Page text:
Whether you're a thirty-year business development professional using LinkedIn to help hit your numbers eachBoss and young employees and every quarter, just graduating from college and hoping LinkedIn will help you find your first great job, or anything in between, the Experience sections of your profile could make or break you.

You may be wondering where the heck are the Experience sections on your profile--all you remember seeing is a Jobs section. Well, they are one and the same.

10 ways to spruce up your Experience section

This is prime real estate. LinkedIn gives you 2,000 characters for every job you've had. Here's how you can tell your unique branding story, include your most important keywords, and take full advantage of this section.

1.   It's more than a list.  Describe job duties in a way that will explain and add interest and credibility to your story. Don't simply list what you did. Remember--on LinkedIn you're being compared to other people who do the same thing you do; so the goal here is to impress the reader and stand out from the crowd.

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Use the LinkedIn Professional Portfolio capabilities to upload media or point to websites that include:

  • Examples of your work
  • Written or video testimonials
  • Presentations you have made

2.   What are your strengths?  Be sure to include accomplishments that show your diverse experience and your ability to get important stuff done. If you can be specific with statistics and/or results, all the better.

When it comes to your strengths, there's nothing more impressive than others sharing your strengths in the form of a LinkedIn recommendation. Work hard at getting at least two recommendations for each of your current and past job entries. It's especially important to have affirmation of your current job entry.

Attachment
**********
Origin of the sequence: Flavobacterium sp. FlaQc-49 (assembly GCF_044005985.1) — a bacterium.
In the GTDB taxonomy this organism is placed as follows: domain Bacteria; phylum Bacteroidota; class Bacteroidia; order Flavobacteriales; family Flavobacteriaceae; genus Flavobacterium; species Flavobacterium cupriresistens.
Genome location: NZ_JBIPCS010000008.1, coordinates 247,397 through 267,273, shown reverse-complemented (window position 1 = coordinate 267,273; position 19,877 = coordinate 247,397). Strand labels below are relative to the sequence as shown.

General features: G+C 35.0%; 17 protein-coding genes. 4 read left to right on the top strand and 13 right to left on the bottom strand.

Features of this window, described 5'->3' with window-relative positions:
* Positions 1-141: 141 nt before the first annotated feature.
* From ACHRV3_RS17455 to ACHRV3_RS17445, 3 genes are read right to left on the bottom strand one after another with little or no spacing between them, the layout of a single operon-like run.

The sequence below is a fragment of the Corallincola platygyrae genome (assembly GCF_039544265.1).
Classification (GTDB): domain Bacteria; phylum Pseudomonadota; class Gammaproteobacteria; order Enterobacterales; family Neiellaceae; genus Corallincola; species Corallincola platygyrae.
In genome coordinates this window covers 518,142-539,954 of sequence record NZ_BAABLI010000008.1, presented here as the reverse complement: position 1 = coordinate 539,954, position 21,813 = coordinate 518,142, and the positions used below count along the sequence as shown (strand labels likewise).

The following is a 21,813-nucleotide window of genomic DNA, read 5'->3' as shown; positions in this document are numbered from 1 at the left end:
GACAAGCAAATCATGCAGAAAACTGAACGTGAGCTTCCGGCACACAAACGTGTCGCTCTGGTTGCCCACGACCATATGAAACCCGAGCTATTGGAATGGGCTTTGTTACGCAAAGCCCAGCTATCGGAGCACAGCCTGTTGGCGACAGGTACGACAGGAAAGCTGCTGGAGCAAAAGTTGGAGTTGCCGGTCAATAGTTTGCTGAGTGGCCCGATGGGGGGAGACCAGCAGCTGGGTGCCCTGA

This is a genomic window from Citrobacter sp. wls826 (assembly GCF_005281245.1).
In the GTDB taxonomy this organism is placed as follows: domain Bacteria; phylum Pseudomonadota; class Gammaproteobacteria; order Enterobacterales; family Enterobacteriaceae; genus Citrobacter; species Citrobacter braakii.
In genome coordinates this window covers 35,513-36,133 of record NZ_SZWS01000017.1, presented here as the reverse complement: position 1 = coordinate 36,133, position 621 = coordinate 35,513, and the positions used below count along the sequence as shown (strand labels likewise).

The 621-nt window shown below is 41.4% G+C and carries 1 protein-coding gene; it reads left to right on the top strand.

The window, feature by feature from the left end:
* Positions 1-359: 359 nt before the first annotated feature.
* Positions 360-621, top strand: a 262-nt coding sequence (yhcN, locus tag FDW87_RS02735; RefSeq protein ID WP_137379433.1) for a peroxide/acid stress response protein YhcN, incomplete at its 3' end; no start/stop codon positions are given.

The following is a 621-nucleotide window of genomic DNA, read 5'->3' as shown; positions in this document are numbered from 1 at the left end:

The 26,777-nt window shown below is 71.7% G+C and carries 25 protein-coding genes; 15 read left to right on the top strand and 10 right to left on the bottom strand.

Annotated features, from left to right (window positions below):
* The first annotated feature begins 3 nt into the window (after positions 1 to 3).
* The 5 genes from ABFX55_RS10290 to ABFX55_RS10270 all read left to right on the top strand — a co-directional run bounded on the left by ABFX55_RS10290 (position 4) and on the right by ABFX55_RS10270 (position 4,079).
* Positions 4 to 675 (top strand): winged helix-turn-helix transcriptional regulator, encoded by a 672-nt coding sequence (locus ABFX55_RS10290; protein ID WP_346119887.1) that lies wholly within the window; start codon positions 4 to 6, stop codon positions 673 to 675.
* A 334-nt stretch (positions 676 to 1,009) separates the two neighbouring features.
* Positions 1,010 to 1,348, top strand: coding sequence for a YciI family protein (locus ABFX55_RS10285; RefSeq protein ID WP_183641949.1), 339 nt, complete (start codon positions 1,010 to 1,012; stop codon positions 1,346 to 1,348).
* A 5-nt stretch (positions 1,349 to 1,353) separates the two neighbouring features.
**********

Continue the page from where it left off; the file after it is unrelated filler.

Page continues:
3.   Did you get promoted?  Don't forget to timeline any promotions you received at each job.

4.   Tie the past to the present.  Highlight the traits, characteristics, responsibilities, and results from your past jobs that most closely align with your current situation. Help the reader understand how your past experience makes you a better fit today.

5.   Describe the type of customers you serve/served.  You could even include a killer quote from Screen Shot 2015-01-19 at 6.34.06 AMone of your clients that you extracted from either a LinkedIn recommendation or a letter of recommendation.

6.   Include descriptive titles.  Take advantage of all the characters available (100 max) in your Experience title. This is fertile keyword soil. For example, one of my job titles, CEO | Social Media Trainer and Strategy Consultant (specializing in LinkedIn), I could have simply said CEO, but this is a much better description of what I do, plus the extra keywords (social media, strategy, consultant, LinkedIn) will help people find me.

7.   Keywords are key.  Keywords, keywords, keywords. Oh, yeah--did I mention keywords? If you need help identifying your keywords and understanding where to put them, download my free LinkedIn Keyword Worksheet.

8.   Order is important.  If you want to display something in addition to your current job, like the work you are doing with your favorite nonprofit or industry Screen Shot 2015-01-19 at 6.37.01 AMassociation board (I highly recommend doing this), then simply reorder the entries in your current Experience section.

Do this by holding down the gray line on the left of the actual experience entry and moving up or down to the order you prefer.

9.   Grammar matters.  Write this section in Word, check out the character count, run spelling and grammar checks, and then save and paste into your profile.

10.  Would I hire me?  Let some time pass; then review your entries and ask yourself: Will reading this inspire someone to want to hire me as an employee or as a vendor of choice?

Is there a difference between the words experience and jobs? You bet there is, and I hope you now understand how to use the Experience section of your profile as a strategic weapon.